From the Headmaster's Study | Portsmouth High School

From the Headmaster’s Study

News from the Headmaster's Study
Mr Paul Marshallsay BA Education

Another fantastic year at Portsmouth High Junior School

Another academic year is complete at Portsmouth High Junior School. In a few short months our Year 6 girls will have moved on to Senior School and our Pre-School girls will be taking their fledgling steps into Reception.

I have now been at Portsmouth High Junior School for six years and am delighted that the family atmosphere of welcome and happiness continues unabated. There have been facets of the school that have particularly impressed me this year and I will comment on these in this non-exhaustive list below.

Resilience in learning
I have talked about this much this year but I do feel that the girls have embraced positivity and grit in their approach. They are more willing to take risks and not so afraid of failure.

Sport and activities
Opportunities for sport have been plentiful. From netball to gymnastics, cross–country to swimming there has been a host of chances for the girls to perform. This large range of activities allows both individual and team players to test themselves.

Music and drama
The two have intermingled this year with our productions including some stellar musical performances.

We have seen our girls performing on stages all around the area, individually and en masse.

Academic excellence
Outstanding results in the transfer test and summer exams were the culmination of the hard work that our girls engaged in this year. The sheer amount of effort that the girls put into their work is a joy for their teachers. It is not all about those headline performers though, I am just as impressed by those that have made progress and improved using their own intrinsic motivation.

Art, DT and science
The creativity shown this year by our girls across many subjects has been phenomenal. Some of the art work, DT and science projects I have seen are well worthy of the rewards they have been granted. This is a real strength of the school and one that is always being developed.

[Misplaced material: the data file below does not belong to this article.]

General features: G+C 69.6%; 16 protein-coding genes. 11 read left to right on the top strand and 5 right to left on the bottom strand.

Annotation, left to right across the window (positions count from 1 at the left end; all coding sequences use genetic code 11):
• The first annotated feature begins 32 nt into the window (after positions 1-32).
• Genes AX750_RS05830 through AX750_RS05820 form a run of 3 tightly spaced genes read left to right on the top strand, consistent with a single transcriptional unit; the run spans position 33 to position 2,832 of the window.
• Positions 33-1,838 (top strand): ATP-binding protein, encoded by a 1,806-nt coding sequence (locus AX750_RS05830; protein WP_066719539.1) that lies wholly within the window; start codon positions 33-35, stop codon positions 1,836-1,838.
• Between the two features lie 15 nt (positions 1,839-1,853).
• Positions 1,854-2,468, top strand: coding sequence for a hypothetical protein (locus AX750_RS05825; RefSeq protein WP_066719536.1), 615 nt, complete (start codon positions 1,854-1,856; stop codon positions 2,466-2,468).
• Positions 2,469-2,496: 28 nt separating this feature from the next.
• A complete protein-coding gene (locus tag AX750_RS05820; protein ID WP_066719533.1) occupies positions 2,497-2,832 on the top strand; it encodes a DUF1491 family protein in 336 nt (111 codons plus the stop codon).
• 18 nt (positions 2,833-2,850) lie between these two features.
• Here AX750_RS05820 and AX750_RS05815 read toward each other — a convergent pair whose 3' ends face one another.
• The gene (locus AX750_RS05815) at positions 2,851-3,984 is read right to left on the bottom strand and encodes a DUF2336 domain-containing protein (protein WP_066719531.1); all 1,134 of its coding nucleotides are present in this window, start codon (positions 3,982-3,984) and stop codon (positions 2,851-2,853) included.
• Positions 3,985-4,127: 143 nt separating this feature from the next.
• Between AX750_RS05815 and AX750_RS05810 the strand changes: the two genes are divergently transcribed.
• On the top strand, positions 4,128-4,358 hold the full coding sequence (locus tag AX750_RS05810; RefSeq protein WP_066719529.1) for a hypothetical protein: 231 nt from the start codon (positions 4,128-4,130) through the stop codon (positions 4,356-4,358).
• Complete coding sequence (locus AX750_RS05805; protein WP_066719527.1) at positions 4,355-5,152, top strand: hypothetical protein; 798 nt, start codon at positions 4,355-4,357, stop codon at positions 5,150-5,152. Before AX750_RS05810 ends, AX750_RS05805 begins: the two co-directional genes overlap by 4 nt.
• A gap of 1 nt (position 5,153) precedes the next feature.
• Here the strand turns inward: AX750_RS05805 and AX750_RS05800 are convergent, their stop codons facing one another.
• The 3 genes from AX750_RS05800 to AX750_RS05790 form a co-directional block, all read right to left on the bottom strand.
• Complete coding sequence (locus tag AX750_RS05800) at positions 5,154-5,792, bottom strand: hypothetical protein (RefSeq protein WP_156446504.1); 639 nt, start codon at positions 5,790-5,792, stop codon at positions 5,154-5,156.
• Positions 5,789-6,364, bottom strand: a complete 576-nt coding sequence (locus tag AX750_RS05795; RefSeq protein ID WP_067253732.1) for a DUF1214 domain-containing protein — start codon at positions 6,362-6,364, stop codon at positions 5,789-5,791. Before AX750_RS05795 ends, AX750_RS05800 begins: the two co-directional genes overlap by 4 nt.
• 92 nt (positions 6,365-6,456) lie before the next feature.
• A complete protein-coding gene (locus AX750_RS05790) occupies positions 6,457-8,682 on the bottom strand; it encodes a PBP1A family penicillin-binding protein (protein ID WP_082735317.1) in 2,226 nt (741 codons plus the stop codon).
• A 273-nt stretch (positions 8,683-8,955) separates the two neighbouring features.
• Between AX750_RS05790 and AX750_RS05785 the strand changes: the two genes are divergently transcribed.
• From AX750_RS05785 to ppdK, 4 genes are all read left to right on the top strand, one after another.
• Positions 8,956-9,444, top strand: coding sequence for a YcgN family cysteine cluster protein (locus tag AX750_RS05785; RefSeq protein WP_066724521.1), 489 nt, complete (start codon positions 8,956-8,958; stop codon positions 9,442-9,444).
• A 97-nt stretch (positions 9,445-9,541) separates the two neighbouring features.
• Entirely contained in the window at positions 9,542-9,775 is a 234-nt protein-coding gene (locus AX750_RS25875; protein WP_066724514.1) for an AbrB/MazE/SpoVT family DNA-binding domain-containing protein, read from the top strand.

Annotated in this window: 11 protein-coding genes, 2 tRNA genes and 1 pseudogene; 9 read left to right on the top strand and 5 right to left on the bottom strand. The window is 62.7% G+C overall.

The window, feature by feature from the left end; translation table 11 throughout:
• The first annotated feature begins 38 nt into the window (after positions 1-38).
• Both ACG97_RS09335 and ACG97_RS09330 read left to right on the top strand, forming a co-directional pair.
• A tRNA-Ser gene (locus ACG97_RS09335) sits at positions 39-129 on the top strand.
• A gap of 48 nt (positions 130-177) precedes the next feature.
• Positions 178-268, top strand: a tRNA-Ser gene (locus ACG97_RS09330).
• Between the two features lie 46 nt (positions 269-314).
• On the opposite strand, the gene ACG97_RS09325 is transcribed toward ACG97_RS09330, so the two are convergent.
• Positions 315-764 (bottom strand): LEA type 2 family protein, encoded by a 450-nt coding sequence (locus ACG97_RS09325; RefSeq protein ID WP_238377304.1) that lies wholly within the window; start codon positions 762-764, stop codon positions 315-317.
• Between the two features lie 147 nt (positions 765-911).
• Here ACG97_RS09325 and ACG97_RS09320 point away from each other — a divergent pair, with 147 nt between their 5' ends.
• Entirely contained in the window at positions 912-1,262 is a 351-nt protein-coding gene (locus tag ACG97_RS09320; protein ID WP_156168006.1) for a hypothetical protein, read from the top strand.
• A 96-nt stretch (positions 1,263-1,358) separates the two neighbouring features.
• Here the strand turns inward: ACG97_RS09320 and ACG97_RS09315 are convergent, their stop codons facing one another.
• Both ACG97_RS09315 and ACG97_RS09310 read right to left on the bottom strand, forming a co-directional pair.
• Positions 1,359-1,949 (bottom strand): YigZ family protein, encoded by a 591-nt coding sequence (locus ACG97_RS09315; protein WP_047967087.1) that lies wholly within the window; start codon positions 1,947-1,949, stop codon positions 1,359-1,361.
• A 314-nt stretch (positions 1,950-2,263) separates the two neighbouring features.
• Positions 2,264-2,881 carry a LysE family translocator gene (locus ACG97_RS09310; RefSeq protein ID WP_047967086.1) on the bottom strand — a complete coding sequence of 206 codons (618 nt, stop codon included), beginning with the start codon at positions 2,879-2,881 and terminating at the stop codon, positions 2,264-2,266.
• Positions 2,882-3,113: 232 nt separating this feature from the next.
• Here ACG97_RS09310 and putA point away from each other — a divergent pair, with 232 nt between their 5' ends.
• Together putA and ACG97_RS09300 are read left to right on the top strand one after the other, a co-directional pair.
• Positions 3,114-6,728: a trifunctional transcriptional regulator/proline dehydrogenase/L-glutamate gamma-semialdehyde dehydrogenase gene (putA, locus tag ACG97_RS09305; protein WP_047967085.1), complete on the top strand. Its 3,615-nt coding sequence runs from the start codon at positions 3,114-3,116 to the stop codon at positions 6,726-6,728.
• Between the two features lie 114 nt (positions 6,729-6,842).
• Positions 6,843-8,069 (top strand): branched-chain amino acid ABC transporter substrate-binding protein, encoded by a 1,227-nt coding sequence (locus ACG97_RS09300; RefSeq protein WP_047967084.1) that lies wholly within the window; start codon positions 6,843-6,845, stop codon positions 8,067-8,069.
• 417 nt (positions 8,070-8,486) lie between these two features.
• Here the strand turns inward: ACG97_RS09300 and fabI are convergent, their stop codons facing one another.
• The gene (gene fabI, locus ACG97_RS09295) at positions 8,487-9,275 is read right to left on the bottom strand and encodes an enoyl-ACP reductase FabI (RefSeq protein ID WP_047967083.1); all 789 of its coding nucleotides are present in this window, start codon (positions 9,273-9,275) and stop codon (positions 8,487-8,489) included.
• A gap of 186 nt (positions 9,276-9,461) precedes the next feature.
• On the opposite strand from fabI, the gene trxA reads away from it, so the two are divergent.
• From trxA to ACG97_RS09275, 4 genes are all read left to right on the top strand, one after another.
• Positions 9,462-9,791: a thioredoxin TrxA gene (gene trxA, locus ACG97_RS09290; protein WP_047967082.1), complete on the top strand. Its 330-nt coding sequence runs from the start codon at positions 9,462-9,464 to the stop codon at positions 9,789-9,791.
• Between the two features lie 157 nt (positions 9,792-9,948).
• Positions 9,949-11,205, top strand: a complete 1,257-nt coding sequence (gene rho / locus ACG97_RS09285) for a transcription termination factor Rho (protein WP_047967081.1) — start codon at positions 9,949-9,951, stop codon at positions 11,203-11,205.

There are many more such examples I could use and several that should really grace the words of this column. Suffice it to say that it has been a fantastic year at Dovercourt. Good luck to our Year 6 girls whom I look forward to seeing on my travels to the Senior School.

I also look forward to bright smiles as we begin our new year in September.

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‘We try to win but losing well is just as important’

As we approach the end of term some of the girls receive awards for their achievements during the course of this year. They have also been taking part in competitions such as sports day, selected for teams or asked to speak at events. During this time only some girls can achieve victory or be selected to participate.

My assembly on Monday was linked to this as I discussed winning and losing with the girls. The inevitable phrase ‘it is not the winning but the taking part that counts’ was raised. I countered this by suggesting that winning is important, if the competitors do not strive to win then the contest is hollow.

We decided between us that a better phrase might be ‘we try to win but losing well is just as important’. By this I mean that you are trying your level best.You may not win, but you will be happy with your performance and congratulatory towards everyone else, including the winner.

The girls at Dovercourt are particularly good at this. They put their best efforts into competition or presentation of any type but will be magnanimous towards others. They show confidence in their actions and demeanour but do not display arrogance at any stage. It is one of the many reasons that I value working with such amazing children.